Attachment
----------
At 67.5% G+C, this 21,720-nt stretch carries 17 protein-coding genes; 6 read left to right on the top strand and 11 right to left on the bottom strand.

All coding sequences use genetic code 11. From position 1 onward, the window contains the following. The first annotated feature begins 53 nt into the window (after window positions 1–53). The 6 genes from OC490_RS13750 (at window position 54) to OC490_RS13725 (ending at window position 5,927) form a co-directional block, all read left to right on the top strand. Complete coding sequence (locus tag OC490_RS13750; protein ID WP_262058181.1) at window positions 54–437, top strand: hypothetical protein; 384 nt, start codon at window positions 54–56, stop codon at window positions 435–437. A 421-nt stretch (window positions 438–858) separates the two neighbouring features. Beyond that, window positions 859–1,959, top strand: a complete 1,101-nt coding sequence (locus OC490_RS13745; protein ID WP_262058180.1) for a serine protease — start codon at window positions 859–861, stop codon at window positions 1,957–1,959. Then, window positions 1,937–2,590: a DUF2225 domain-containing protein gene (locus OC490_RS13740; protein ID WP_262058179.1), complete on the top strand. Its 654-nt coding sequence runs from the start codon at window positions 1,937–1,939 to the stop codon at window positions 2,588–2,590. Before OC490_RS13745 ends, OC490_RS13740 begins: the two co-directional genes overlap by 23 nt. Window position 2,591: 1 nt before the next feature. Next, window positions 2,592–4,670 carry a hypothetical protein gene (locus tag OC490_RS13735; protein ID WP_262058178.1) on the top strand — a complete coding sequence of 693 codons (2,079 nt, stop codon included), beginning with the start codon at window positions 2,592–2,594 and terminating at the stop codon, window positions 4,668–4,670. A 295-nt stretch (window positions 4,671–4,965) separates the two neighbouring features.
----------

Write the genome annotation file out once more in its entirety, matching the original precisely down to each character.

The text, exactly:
At 67.5% G+C, this 21,720-nt stretch carries 17 protein-coding genes; 6 read left to right on the top strand and 11 right to left on the bottom strand.

All coding sequences use genetic code 11. From position 1 onward, the window contains the following. The first annotated feature begins 53 nt into the window (after window positions 1–53). The 6 genes from OC490_RS13750 (at window position 54) to OC490_RS13725 (ending at window position 5,927) form a co-directional block, all read left to right on the top strand. Complete coding sequence (locus tag OC490_RS13750; protein ID WP_262058181.1) at window positions 54–437, top strand: hypothetical protein; 384 nt, start codon at window positions 54–56, stop codon at window positions 435–437. A 421-nt stretch (window positions 438–858) separates the two neighbouring features. Beyond that, window positions 859–1,959, top strand: a complete 1,101-nt coding sequence (locus OC490_RS13745; protein ID WP_262058180.1) for a serine protease — start codon at window positions 859–861, stop codon at window positions 1,957–1,959. Then, window positions 1,937–2,590: a DUF2225 domain-containing protein gene (locus OC490_RS13740; protein ID WP_262058179.1), complete on the top strand. Its 654-nt coding sequence runs from the start codon at window positions 1,937–1,939 to the stop codon at window positions 2,588–2,590. Before OC490_RS13745 ends, OC490_RS13740 begins: the two co-directional genes overlap by 23 nt. Window position 2,591: 1 nt before the next feature. Next, window positions 2,592–4,670 carry a hypothetical protein gene (locus tag OC490_RS13735; protein ID WP_262058178.1) on the top strand — a complete coding sequence of 693 codons (2,079 nt, stop codon included), beginning with the start codon at window positions 2,592–2,594 and terminating at the stop codon, window positions 4,668–4,670. A 295-nt stretch (window positions 4,671–4,965) separates the two neighbouring features.